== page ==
|Name||Ariane Lüthi||Amy-Beth McDougall|
|Best Result||Mixed Champ 2010 & 2011
Women’s Champ 2013
|Facebook Fan Page||Ariane Lüthi||N/A|
Dryland: Ariane and Amy, we’re looking forward to hosting you at the Momentum Health Cape Pioneer Trek, presented by Biogen. What was the deciding factor in each of your choice to race the event?
Amy: Ariane asked me if I’d be keen and I said yes without hesitation. It was my first stage race in 2011 at the beginning of my career and I absolutely loved it. Racing with Ariane is an honour for me because she is so experienced and has such a high pedigree. She is also a lovely person and we get along really well.
Ariane: I felt that I still had something left in me this late in the season and the Cape Pioneer seemed like the right challenge. It’s a tough race, through beautiful terrain, with a relaxed atmosphere – perfect. Also the fact that the race has some UCI points to offer was attractive with the UCI World Cup in Stellenbosch in mind, where I would like to start as far in front as possible of course.
D: Tell us a bit about your seasons so far?
Amy: I have had the season of my life so far. Although there is still much room for improvement, things came together really well this year and all the hard work over the years is paying off. Highlights would be winning the National marathon in Drakensburg, 2nd at the national XCO at Cascades, 15th at World XCM Champs, and ladies winners of La Leyenda in Colombia with Sonya Looney.
Ariane: I didn’t have my best season. Not getting onto the podium at the Absa Cape Epic was a huge disappointment, which I took some time to recover from. The depression I felt, affected my build up to Marathon World Champs as well, where I rode to another failing result. Luckily I sought for help and found great support in mental coach Simon Marshall. I got back on my feet and am really happy about the progression I’ve made afterwards. I was in great shape for Swiss Champs which was my next big goal end of August. But a good result wasn’t meant to be there either. I took a wrong turn and destroyed my chances early on. How I dealt with the disappointment of that, was a huge success for me though. It didn’t keep me down this time. Instead, I managed to race to second at the UCI Marathon 3 Epic in Italy and at the Perskindol Swiss Epic, with Alice Pirard. And most importantly, I managed to get my smile back.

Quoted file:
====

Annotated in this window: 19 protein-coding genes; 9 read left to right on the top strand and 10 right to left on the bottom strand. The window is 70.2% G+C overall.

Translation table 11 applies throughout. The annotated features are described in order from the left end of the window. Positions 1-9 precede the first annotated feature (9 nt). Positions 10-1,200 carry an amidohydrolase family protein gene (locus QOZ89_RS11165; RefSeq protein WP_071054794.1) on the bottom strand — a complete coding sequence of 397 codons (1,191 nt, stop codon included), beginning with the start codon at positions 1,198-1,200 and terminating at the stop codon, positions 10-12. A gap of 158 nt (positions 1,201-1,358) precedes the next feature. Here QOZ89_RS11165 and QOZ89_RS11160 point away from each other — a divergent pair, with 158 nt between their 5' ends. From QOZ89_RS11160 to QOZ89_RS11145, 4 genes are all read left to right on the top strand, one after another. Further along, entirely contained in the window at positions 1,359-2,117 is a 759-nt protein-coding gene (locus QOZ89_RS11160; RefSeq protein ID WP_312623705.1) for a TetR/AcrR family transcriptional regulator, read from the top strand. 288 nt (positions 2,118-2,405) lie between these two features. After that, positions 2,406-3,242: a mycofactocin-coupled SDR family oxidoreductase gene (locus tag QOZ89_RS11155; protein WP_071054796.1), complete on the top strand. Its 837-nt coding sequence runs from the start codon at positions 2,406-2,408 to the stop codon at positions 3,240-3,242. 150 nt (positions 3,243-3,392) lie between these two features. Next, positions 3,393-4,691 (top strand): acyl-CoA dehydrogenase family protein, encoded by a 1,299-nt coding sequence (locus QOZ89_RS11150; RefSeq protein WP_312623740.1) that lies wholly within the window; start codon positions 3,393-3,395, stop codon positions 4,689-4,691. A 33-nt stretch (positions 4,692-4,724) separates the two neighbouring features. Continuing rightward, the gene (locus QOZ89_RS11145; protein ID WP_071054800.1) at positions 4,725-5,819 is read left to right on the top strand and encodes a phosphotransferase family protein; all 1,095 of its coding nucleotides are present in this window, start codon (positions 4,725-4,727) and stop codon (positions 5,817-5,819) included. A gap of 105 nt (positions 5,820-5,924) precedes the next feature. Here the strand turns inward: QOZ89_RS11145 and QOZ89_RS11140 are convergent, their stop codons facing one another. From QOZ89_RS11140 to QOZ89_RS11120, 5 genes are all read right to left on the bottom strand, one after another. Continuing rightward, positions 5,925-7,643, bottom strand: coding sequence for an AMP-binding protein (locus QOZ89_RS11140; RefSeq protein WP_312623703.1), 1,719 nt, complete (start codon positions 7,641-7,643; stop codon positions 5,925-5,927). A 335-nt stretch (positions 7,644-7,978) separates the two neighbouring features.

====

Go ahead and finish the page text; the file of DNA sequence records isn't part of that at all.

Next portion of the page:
D: Ariane, you’ve spent the South African winter in Europe again, how does the racing differ from there to here in SA and at the Pioneer in particular?
Ariane: I’ve just finished the Swiss Epic stage race. In terms of terrain, the Alps are obviously very different. A 1 000m climb is a regular feature there and almost all the trails are actually made for hiking and are pretty steep going downhill. The most important tactic in an Alpine race is to pace yourself well and to not go into the red otherwise you won’t make it to the top of the climb. In a race like the Pioneer it’s very different. It may be well worth to push very hard for a short time just to hang onto a wheel and get some slip stream over the next flattish section. It feels a bit more like road racing in comparison which is very interesting to me. I love the tactical aspect of racing as it gives the mind a bit more to play around with.
D: Amy, you’ve done a number of Dryland races this year, what are you looking forward to aside from the racing and the routes?
Amy: Aside from the racing and routes (which I am very excited about let me say) I am most looking forward to the vibe, the adventure and the Ostrich!
D: You are a new combination, how do you approach a seven day stage race as your first long event together?
Amy: We have both done enough stage races to know what it means to communicate, work as a team, and manage our bodies. Most importantly we enjoy each other’s company and got to know each other quite well in our trip to Europe where we competed in XCM World Champs and 2 x XCO World Cups and stayed together for the 3 weeks between.